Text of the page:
4. I’ve always loved those great neon signs that designate San Diego neighborhoods. Would be great to have a lovely “Echo Park” sign hovering over Sunset Blvd at Echo Park.


  5. We have already have one for many years it called the “Echo Park Ducks”

  6. seriously. . .if you really look at how this works we end up paying extra for something that actually takes away from the character of the neighborhood.
    trash cans with hokey symbols or childrens paintings silkscreened onto bus benches only distract and make everything look trashy- everying doesn’t need to have a tag, brand, or symbol on it- we have enough of that

    Lets concentrate on nice old buildings, decent planting, and reasonably clean sidewalks.

    • i think you are right. hokey is the key here. just let it be and maybe tidy up.I once read about a program that they had in some town in the valley where they gave people money to tear down their chain link fences and put up wood fences. I could totally get behind something like that, but I really don’t need to see lilies and baseball players engraved into the sidewalk and covered with tags.

      • I don’t think they even ask these questions in “nice” neighborhoods. . . the just try to make “nice” upgrades.

        Why do they think we need bad murals, weak symbolism or childish cartoon characters in the place of tastefulness? The jensens building is gorgeuous, many of the stores all the way along sunset – new, old, latino, vegan. . .have a lot of visual charm and there are hardworking people investing thier sweat to make them so.

        The empty tree pockets, overflowing trash cans, and gum encrusted sidewalks are the easist to fix and will allow the beauty that we have to shine.

        • those are the same things that drive me crazy; and the abandoned garbage and furniture. the money could be better spent funding a clean up crew and some gardeners.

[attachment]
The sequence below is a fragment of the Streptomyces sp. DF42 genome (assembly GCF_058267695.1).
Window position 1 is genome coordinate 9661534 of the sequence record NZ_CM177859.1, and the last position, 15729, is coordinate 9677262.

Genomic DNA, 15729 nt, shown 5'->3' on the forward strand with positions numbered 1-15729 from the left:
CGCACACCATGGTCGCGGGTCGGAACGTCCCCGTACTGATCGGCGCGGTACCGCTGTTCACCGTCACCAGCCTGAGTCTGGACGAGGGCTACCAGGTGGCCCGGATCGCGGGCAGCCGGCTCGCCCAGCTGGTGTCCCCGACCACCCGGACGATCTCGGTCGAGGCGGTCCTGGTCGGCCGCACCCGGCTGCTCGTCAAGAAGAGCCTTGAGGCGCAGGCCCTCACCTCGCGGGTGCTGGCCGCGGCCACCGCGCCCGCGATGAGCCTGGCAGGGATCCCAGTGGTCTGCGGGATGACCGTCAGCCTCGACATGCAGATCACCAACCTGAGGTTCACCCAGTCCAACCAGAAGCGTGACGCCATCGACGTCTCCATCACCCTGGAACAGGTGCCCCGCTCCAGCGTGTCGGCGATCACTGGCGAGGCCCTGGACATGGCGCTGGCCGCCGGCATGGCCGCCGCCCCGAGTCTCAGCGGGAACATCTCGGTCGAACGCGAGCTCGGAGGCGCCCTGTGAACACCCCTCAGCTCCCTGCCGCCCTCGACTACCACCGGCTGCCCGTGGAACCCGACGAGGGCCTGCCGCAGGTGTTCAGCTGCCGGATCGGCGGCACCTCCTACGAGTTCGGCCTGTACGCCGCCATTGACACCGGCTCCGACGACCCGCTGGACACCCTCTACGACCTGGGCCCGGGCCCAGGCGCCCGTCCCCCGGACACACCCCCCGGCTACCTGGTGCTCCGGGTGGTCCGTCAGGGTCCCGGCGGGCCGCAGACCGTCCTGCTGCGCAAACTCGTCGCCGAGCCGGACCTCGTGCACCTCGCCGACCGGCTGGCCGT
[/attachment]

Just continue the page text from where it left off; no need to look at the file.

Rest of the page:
maybe I’m crazy but I think that eradicating all of the invasive tree of heaven plants that have taken over the neighborhood would also add to the neighborhoods charm. they choke out everything and I have a mental association between those tree’s and neglect.

  7. @Robert, agree with you, simple fixes, plantings and clean ups are easiest and may be best. Am not fan of quickly-installed public art in form of murals (defaced isntantly), plaques (old brass plates on Sunset, nice idea of jocks I remember that went quickly nowhereville), or the ridiculous horse posts at Alvarado and Sunset, excuse me but what?

  8. oh please not the “Bang!” frame.

    My most resonant symbol of Echo Park is the giant rotating “Sad Foot Happy Foot.”

  9. If they hadn’t torn it down, I’d say the Pioneer Chicken stand.

  10. I always liked the street signs pointing to Dodger Stadium. Here’s my take reworking them into a symbol for the neighborhood. http://www.flickr.com/photos/palewire/8404889735/in/photostream/lightbox/

  11. Room 8 would be a great symbol…anyone who knew Room 8 knows what I’m talking about…..

  12. My best memories of EP and sunset were the clean classic look of the fifties store fronts and apartment entrances. The fronts are too gaudy. the side walks are cluttered with vendors and vagrants
    It is always necessary to remove all the old layers and cut out the rust before priming the bare surface so that the new top coat can look like the original and last longer. Point is the Blvd needs more than a surface clean up to make it as attractive a the days from the sports club

  13. So many ideas. Take a good picture all. With the developers really to building rip frm US our local open spaces take a good look and picture of Elysian Park . I predict it will be gone in twenty yrs . We keep voting in politicians like GARCETTI all VENDIDO to the developer an the almighty green dollar.